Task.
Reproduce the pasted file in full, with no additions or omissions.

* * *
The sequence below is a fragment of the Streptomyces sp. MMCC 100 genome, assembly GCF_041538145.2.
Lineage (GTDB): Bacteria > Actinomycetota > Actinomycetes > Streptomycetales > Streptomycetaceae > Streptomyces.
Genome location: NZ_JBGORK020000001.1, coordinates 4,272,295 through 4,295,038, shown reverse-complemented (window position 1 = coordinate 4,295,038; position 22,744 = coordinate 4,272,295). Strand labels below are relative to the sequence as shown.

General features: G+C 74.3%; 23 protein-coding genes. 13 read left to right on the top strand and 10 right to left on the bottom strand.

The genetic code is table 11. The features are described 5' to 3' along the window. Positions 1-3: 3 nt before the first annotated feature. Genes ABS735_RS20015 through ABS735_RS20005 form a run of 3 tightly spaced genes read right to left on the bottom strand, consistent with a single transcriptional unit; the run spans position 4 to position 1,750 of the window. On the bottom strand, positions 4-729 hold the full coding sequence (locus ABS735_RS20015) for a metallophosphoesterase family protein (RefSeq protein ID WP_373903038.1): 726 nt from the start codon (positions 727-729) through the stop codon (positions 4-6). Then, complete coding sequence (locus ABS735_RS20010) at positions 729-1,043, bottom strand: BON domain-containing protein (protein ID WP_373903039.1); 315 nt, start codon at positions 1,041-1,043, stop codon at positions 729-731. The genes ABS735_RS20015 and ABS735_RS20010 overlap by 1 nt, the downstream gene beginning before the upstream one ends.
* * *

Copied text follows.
The sequence below is a fragment of the Streptomyces sp. MMCC 100 genome, assembly GCF_041538145.2.
Lineage (GTDB): Bacteria > Actinomycetota > Actinomycetes > Streptomycetales > Streptomycetaceae > Streptomyces.
Genome location: NZ_JBGORK020000001.1, coordinates 4,272,295 through 4,295,038, shown reverse-complemented (window position 1 = coordinate 4,295,038; position 22,744 = coordinate 4,272,295). Strand labels below are relative to the sequence as shown.

General features: G+C 74.3%; 23 protein-coding genes. 13 read left to right on the top strand and 10 right to left on the bottom strand.

The genetic code is table 11. The features are described 5' to 3' along the window. Positions 1-3: 3 nt before the first annotated feature. Genes ABS735_RS20015 through ABS735_RS20005 form a run of 3 tightly spaced genes read right to left on the bottom strand, consistent with a single transcriptional unit; the run spans position 4 to position 1,750 of the window. On the bottom strand, positions 4-729 hold the full coding sequence (locus ABS735_RS20015) for a metallophosphoesterase family protein (RefSeq protein ID WP_373903038.1): 726 nt from the start codon (positions 727-729) through the stop codon (positions 4-6). Then, complete coding sequence (locus ABS735_RS20010) at positions 729-1,043, bottom strand: BON domain-containing protein (protein ID WP_373903039.1); 315 nt, start codon at positions 1,041-1,043, stop codon at positions 729-731. The genes ABS735_RS20015 and ABS735_RS20010 overlap by 1 nt, the downstream gene beginning before the upstream one ends.